On Tuesday night I spoke in the debate on triggering Article 50 and beginning the process of leaving the European Union. I warned against giving "Presidential" powers to the Prime Minister who is asking for a blank cheque on Brexit while riding roughsod over the popular sovereignty of the people of Scotland.
The SNP put forward a reasoned amendment to try and halt the UK government’s attempt to railroad their EU Bill through Parliament. Theresa May has failed to set out provision for effective consultation with the devolved administrations, failed to publish a White Paper, has refused to guarantee the rights of EU nationals in the UK and has left unanswered the implications on key policy areas including - withdrawing from the Single Market.
"Parliamentary sovereignty has exercised and excited a lot of Government Members today. The hon. Member for Stone (Sir William Cash) asked who governs this country and said that the Bill answers that question. The Bill does not give Parliament the power to trigger article 50; it gives power to the Prime Minister. It does not give power to Cabinet Ministers collectively or to the Crown in Parliament; it gives the person of the Prime Minister the power to decide, on her own initiative, when article 50 will be triggered. There is no sunset clause and no sunrise clause, and there are no further checks or balances. This is not a parliamentary power; it is almost a presidential power—I wonder where she might have got a taste for that from.
This is only a taste of things to come, because those Government Members who think that sovereignty is somehow being reinvested in this Parliament are kidding themselves—they should wait until the great repeal Bill is published to see that. All the hated regulations on straight bananas and electric lightbulbs that so frighten the Brexiteers on the Government Benches will not be amended by primary legislation. It will be the sweeping powers of statutory instruments and Henry VIII provisions that the Executive will take for themselves in the great power grab. The sovereignty that people thought they were voting for is going to disappear like the wick in a candle.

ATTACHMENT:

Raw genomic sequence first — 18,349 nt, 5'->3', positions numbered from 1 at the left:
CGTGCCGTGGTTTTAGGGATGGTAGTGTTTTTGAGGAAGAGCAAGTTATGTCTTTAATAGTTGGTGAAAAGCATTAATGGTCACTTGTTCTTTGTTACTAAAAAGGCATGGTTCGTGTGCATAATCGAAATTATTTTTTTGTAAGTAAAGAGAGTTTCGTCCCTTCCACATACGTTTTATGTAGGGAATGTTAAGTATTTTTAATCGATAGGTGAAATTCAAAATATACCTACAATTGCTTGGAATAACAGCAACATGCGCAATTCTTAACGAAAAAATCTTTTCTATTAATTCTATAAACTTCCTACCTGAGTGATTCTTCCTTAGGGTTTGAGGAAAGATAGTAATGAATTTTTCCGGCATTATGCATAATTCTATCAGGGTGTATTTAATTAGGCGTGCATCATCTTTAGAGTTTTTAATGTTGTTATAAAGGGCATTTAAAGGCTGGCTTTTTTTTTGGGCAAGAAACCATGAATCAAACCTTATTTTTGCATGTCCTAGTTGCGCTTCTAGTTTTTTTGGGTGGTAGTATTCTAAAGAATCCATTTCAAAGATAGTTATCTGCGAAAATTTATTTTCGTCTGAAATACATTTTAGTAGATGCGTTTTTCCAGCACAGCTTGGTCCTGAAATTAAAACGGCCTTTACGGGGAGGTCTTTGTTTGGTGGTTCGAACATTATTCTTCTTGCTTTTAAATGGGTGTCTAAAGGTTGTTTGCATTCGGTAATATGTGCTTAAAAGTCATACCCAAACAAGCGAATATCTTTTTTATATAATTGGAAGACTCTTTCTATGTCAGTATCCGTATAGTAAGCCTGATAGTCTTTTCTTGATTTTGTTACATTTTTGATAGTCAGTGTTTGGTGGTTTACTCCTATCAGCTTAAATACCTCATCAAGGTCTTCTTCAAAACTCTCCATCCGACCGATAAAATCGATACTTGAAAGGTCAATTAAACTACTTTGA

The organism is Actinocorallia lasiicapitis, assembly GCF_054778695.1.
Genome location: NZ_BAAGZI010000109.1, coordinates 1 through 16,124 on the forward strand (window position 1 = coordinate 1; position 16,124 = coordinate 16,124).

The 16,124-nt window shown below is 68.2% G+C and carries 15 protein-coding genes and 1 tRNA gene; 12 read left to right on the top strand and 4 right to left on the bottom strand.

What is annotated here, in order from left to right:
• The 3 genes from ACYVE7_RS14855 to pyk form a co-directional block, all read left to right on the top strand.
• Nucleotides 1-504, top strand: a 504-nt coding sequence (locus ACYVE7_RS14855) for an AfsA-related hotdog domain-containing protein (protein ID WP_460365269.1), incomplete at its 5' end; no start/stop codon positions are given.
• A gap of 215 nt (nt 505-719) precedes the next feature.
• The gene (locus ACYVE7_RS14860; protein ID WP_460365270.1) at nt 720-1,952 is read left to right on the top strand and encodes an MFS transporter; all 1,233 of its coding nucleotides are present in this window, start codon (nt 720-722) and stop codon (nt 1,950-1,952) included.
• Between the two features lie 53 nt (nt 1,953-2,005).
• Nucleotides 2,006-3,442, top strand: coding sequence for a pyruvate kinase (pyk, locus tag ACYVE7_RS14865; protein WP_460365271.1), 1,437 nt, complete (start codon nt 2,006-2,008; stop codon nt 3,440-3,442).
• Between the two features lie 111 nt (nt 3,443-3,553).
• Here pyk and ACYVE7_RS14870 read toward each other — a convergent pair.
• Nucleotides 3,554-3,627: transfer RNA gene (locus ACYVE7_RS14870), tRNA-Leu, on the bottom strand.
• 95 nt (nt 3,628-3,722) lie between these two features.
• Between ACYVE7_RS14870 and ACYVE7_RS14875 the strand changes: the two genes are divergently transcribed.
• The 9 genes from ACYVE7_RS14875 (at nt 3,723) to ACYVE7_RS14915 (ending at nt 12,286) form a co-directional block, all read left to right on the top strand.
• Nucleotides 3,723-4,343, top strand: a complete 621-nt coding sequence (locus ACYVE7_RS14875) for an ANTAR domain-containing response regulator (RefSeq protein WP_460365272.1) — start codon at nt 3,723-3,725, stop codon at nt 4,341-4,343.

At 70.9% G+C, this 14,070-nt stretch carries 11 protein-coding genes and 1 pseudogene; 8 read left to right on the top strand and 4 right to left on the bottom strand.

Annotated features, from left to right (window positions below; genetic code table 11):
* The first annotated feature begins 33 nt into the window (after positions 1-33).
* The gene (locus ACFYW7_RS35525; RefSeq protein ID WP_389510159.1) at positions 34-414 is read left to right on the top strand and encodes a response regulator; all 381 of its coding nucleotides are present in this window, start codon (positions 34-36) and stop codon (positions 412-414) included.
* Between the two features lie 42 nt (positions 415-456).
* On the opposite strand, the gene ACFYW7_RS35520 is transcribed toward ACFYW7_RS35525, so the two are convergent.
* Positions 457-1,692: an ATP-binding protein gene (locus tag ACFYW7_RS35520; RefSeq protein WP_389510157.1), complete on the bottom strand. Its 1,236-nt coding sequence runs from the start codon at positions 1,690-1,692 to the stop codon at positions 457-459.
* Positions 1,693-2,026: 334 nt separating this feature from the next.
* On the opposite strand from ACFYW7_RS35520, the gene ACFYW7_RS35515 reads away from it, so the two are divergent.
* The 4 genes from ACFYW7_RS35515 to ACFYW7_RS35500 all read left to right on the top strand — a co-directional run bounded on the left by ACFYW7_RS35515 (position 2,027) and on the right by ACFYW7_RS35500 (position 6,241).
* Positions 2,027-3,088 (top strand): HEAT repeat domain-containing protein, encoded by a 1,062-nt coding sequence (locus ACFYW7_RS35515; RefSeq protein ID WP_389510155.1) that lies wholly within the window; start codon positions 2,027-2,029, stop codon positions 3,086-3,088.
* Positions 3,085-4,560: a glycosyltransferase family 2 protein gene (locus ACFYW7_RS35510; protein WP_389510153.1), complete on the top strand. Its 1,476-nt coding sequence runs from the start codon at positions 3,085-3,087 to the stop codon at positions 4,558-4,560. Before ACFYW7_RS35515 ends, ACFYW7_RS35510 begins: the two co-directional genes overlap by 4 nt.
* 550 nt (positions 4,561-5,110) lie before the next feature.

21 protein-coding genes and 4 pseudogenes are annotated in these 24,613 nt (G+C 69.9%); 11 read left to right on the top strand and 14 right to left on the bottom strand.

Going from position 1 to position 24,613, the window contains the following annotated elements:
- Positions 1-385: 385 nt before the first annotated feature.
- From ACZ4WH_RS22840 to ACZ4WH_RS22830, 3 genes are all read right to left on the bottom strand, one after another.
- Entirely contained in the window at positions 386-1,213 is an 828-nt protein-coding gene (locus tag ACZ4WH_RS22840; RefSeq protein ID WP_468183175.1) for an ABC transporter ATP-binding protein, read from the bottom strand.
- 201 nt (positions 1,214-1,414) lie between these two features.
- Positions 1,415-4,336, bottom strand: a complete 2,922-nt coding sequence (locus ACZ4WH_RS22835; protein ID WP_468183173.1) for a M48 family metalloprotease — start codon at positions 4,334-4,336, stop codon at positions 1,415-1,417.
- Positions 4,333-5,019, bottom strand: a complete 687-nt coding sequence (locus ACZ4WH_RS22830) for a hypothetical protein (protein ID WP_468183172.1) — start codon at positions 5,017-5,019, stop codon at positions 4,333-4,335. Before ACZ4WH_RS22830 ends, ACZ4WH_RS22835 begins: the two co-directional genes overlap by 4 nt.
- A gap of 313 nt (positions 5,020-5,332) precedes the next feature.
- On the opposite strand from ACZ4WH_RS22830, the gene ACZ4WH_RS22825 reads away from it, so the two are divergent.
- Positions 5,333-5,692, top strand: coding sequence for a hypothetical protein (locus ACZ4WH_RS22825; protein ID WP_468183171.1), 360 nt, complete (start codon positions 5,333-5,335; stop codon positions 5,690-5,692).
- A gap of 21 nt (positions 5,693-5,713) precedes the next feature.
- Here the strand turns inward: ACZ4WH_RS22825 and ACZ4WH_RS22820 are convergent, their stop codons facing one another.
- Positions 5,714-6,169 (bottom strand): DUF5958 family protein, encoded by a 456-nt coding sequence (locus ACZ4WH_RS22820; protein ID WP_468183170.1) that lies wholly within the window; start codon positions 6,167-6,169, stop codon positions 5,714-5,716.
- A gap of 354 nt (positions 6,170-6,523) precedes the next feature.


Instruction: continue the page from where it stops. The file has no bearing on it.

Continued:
In Scotland, our tradition is one of popular sovereignty, so I accept that 22% of my constituents—we did get a breakdown by constituencies in Scotland—voted to leave the European Union, but they did not vote for the hard Tory Brexit that is now being proposed. At the same time, 78% of my constituents voted to remain in the European Union, which is why I will proudly support the Scottish National party’s reasoned amendment in the Division Lobby tomorrow evening. Nobody in Scotland voted to leave the single market; that was not even in the Conservative party’s manifesto.
Everything we were warned would happen if Scotland became independent now appears to be happening under the Tory Brexiteer vision of independence: the currency is collapsing; our holidays will be more expensive; and we will not get access to medicines. The Fraser of Allander Institute warns that 80,000 jobs are at risk in Scotland as a result of the hard Tory Brexit.
There is now a choice of two futures: the progressive, internationalist, outward-looking vision for Scotland that my party has always promoted; or Trident, Trump and the transatlantic tax haven that the Tories now seek to take forward. There is no White Paper, so we are being asked to sign a blank cheque. People might think that they are taking back control, but they should be careful what they wish for, because if this Government can ride so roughshod over Scotland’s popular sovereignty, parliamentary sovereignty will be next."
You can read the full debate including my contribution here.